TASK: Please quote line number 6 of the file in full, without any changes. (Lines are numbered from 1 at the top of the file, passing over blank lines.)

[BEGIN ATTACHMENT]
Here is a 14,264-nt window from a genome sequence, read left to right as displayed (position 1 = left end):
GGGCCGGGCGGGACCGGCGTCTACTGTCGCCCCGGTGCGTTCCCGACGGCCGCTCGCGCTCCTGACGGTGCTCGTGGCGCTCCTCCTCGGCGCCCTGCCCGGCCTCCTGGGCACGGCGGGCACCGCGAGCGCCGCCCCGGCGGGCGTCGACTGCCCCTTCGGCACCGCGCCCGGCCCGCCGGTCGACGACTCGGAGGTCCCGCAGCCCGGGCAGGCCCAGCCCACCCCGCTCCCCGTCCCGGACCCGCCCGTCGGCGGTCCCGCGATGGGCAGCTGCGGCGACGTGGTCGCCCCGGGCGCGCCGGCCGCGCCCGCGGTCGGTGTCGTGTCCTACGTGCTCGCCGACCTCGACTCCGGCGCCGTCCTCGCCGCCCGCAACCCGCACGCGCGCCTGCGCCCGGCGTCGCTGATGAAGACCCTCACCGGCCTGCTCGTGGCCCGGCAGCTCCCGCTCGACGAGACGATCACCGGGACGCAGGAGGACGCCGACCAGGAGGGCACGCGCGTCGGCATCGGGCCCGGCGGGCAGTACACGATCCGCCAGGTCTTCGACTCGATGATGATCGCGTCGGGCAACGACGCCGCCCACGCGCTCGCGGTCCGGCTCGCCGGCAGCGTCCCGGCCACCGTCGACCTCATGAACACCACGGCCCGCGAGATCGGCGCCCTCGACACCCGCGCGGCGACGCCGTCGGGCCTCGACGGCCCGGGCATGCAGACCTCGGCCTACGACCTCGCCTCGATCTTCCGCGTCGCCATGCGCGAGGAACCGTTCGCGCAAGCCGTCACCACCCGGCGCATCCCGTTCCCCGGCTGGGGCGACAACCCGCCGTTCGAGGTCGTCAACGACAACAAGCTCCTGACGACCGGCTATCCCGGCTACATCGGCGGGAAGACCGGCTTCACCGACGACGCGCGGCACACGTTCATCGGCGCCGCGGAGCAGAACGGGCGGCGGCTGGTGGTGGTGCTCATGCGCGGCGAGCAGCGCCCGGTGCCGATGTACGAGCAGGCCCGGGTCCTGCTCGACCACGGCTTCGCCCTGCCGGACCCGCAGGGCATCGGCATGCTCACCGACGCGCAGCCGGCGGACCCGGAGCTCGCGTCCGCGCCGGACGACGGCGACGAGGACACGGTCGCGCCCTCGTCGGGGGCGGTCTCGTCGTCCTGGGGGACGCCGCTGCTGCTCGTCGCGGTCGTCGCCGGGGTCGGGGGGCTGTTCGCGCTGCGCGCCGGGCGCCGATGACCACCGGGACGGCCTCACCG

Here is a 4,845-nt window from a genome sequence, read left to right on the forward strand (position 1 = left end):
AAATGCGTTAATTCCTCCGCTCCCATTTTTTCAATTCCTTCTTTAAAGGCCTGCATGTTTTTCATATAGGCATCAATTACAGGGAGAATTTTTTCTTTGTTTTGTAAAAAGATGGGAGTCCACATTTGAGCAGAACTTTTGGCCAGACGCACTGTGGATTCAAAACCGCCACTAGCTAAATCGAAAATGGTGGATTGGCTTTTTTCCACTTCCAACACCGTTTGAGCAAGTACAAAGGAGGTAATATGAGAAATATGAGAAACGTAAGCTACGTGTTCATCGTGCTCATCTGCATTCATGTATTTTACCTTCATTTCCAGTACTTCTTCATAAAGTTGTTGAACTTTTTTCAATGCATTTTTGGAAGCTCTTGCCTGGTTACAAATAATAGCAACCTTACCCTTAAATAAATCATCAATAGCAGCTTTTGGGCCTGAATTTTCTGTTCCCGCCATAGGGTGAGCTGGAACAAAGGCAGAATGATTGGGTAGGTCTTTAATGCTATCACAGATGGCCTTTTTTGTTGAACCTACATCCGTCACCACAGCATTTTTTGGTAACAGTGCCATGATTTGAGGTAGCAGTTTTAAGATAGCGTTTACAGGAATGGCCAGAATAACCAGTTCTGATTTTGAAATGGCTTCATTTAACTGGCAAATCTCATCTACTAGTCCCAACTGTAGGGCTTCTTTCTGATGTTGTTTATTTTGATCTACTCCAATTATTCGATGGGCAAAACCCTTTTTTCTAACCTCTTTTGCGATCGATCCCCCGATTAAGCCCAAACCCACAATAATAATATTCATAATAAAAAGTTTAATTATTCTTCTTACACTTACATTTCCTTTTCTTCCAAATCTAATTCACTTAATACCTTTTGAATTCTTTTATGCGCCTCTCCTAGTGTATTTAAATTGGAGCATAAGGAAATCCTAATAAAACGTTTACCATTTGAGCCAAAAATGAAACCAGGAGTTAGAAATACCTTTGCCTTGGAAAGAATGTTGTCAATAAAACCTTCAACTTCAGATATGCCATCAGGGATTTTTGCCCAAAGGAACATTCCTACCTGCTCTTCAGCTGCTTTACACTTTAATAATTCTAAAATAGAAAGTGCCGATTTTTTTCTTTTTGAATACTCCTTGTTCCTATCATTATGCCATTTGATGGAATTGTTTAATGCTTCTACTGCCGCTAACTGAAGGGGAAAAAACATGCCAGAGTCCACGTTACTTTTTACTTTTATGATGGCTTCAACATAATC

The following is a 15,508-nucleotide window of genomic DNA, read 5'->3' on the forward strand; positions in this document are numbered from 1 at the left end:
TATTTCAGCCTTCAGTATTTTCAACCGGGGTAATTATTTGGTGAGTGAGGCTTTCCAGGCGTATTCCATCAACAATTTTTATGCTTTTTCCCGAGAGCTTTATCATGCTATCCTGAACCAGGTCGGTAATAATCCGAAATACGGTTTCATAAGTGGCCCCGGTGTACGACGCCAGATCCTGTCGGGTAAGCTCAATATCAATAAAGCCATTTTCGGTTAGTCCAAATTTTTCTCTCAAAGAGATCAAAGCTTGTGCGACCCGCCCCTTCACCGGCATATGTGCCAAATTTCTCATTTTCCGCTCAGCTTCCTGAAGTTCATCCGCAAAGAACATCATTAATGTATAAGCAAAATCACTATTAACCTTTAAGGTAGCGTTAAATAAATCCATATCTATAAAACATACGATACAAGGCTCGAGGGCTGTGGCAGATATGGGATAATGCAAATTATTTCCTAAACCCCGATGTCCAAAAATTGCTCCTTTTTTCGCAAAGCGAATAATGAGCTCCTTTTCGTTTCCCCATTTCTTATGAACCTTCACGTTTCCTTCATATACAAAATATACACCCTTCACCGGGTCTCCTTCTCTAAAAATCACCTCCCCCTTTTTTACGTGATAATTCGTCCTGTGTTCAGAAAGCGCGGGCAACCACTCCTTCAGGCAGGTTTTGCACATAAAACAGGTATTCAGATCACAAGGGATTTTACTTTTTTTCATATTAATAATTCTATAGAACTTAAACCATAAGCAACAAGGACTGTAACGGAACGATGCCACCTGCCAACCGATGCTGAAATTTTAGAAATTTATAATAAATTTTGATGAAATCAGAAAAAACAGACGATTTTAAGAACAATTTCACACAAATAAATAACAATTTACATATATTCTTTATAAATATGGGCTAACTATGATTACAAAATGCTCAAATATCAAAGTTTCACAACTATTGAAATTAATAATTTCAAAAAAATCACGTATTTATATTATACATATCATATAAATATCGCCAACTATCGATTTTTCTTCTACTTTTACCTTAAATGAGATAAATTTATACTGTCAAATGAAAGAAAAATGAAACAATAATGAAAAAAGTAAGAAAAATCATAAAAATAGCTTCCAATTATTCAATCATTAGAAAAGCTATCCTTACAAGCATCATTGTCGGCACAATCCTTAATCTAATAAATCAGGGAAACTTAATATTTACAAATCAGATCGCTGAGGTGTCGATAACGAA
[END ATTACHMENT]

TATTTCAGCCTTCAGTATTTTCAACCGGGGTAATTATTTGGTGAGTGAGGCTTTCCAGGCGTATTCCATCAACAATTTTTATGCTTTTTCCCGAGAGCTTTATCATGCTATCCTGAACCAGGTCGGTAATAATCCGAAATACGGTTTCATAAGTGGCCCCGGTGTACGACGCCAGATCCTGTCGGGTAAGCTCAATATCAATAAAGCCATTTTCGGTTAGTCCAAATTTTTCTCTCAAAGAGATCAAAGCTTGTGCGACCCGCCCCTTCACCGGCATATGTGCCAAATTTCTCATTTTCCGCTCAGCTTCCTGAAGTTCATCCGCAAAGAACATCATTAATGTATAAGCAAAATCACTATTAACCTTTAAGGTAGCGTTAAATAAATCCATATCTATAAAACATACGATACAAGGCTCGAGGGCTGTGGCAGATATGGGATAATGCAAATTATTTCCTAAACCCCGATGTCCAAAAATTGCTCCTTTTTTCGCAAAGCGAATAATGAGCTCCTTTTCGTTTCCCCATTTCTTATGAACCTTCACGTTTCCTTCATATACAAAATATACACCCTTCACCGGGTCTCCTTCTCTAAAAATCACCTCCCCCTTTTTTACGTGATAATTCGTCCTGTGTTCAGAAAGCGCGGGCAACCACTCCTTCAGGCAGGTTTTGCACATAAAACAGGTATTCAGATCACAAGGGATTTTACTTTTTTTCATATTAATAATTCTATAGAACTTAAACCATAAGCAACAAGGACTGTAACGGAACGATGCCACCTGCCAACCGATGCTGAAATTTTAGAAATTTATAATAAATTTTGATGAAATCAGAAAAAACAGACGATTTTAAGAACAATTTCACACAAATAAATAACAATTTACATATATTCTTTATAAATATGGGCTAACTATGATTACAAAATGCTCAAATATCAAAGTTTCACAACTATTGAAATTAATAATTTCAAAAAAATCACGTATTTATATTATACATATCATATAAATATCGCCAACTATCGATTTTTCTTCTACTTTTACCTTAAATGAGATAAATTTATACTGTCAAATGAAAGAAAAATGAAACAATAATGAAAAAAGTAAGAAAAATCATAAAAATAGCTTCCAATTATTCAATCATTAGAAAAGCTATCCTTACAAGCATCATTGTCGGCACAATCCTTAATCTAATAAATCAGGGAAACTTAATATTTACAAATCAGATCGCTGAGGTGTCGATAACGAA